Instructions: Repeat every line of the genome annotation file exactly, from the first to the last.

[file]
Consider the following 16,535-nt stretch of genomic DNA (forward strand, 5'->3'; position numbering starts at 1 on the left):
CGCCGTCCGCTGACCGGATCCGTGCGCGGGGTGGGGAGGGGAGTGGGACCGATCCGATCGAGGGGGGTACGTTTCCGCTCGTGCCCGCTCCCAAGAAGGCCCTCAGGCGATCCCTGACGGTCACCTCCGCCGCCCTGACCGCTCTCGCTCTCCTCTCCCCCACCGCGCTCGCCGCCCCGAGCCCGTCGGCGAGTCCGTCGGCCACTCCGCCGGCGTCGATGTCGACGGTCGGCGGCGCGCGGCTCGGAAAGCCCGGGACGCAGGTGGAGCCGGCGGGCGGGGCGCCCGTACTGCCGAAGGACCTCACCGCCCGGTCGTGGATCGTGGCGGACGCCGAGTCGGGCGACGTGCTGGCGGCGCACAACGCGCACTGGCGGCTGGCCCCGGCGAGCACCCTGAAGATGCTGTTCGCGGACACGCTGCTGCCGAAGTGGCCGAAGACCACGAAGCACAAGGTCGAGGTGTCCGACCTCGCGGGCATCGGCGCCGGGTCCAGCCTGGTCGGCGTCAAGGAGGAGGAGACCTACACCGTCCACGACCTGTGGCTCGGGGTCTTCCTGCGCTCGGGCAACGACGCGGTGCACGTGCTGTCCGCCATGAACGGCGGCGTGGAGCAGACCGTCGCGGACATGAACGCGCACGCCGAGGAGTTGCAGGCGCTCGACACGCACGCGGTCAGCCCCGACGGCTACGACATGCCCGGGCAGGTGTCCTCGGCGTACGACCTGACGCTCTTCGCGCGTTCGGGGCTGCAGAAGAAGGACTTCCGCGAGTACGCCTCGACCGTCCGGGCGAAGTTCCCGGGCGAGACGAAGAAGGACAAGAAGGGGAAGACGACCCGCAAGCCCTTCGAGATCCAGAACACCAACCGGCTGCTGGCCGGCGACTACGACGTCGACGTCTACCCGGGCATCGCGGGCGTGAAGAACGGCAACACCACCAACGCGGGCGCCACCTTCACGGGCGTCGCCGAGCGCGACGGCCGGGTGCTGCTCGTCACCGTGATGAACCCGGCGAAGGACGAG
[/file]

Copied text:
Consider the following 16,535-nt stretch of genomic DNA (forward strand, 5'->3'; position numbering starts at 1 on the left):
CGCCGTCCGCTGACCGGATCCGTGCGCGGGGTGGGGAGGGGAGTGGGACCGATCCGATCGAGGGGGGTACGTTTCCGCTCGTGCCCGCTCCCAAGAAGGCCCTCAGGCGATCCCTGACGGTCACCTCCGCCGCCCTGACCGCTCTCGCTCTCCTCTCCCCCACCGCGCTCGCCGCCCCGAGCCCGTCGGCGAGTCCGTCGGCCACTCCGCCGGCGTCGATGTCGACGGTCGGCGGCGCGCGGCTCGGAAAGCCCGGGACGCAGGTGGAGCCGGCGGGCGGGGCGCCCGTACTGCCGAAGGACCTCACCGCCCGGTCGTGGATCGTGGCGGACGCCGAGTCGGGCGACGTGCTGGCGGCGCACAACGCGCACTGGCGGCTGGCCCCGGCGAGCACCCTGAAGATGCTGTTCGCGGACACGCTGCTGCCGAAGTGGCCGAAGACCACGAAGCACAAGGTCGAGGTGTCCGACCTCGCGGGCATCGGCGCCGGGTCCAGCCTGGTCGGCGTCAAGGAGGAGGAGACCTACACCGTCCACGACCTGTGGCTCGGGGTCTTCCTGCGCTCGGGCAACGACGCGGTGCACGTGCTGTCCGCCATGAACGGCGGCGTGGAGCAGACCGTCGCGGACATGAACGCGCACGCCGAGGAGTTGCAGGCGCTCGACACGCACGCGGTCAGCCCCGACGGCTACGACATGCCCGGGCAGGTGTCCTCGGCGTACGACCTGACGCTCTTCGCGCGTTCGGGGCTGCAGAAGAAGGACTTCCGCGAGTACGCCTCGACCGTCCGGGCGAAGTTCCCGGGCGAGACGAAGAAGGACAAGAAGGGGAAGACGACCCGCAAGCCCTTCGAGATCCAGAACACCAACCGGCTGCTGGCCGGCGACTACGACGTCGACGTCTACCCGGGCATCGCGGGCGTGAAGAACGGCAACACCACCAACGCGGGCGCCACCTTCACGGGCGTCGCCGAGCGCGACGGCCGGGTGCTGCTCGTCACCGTGATGAACCCGGCGAAGGACGAG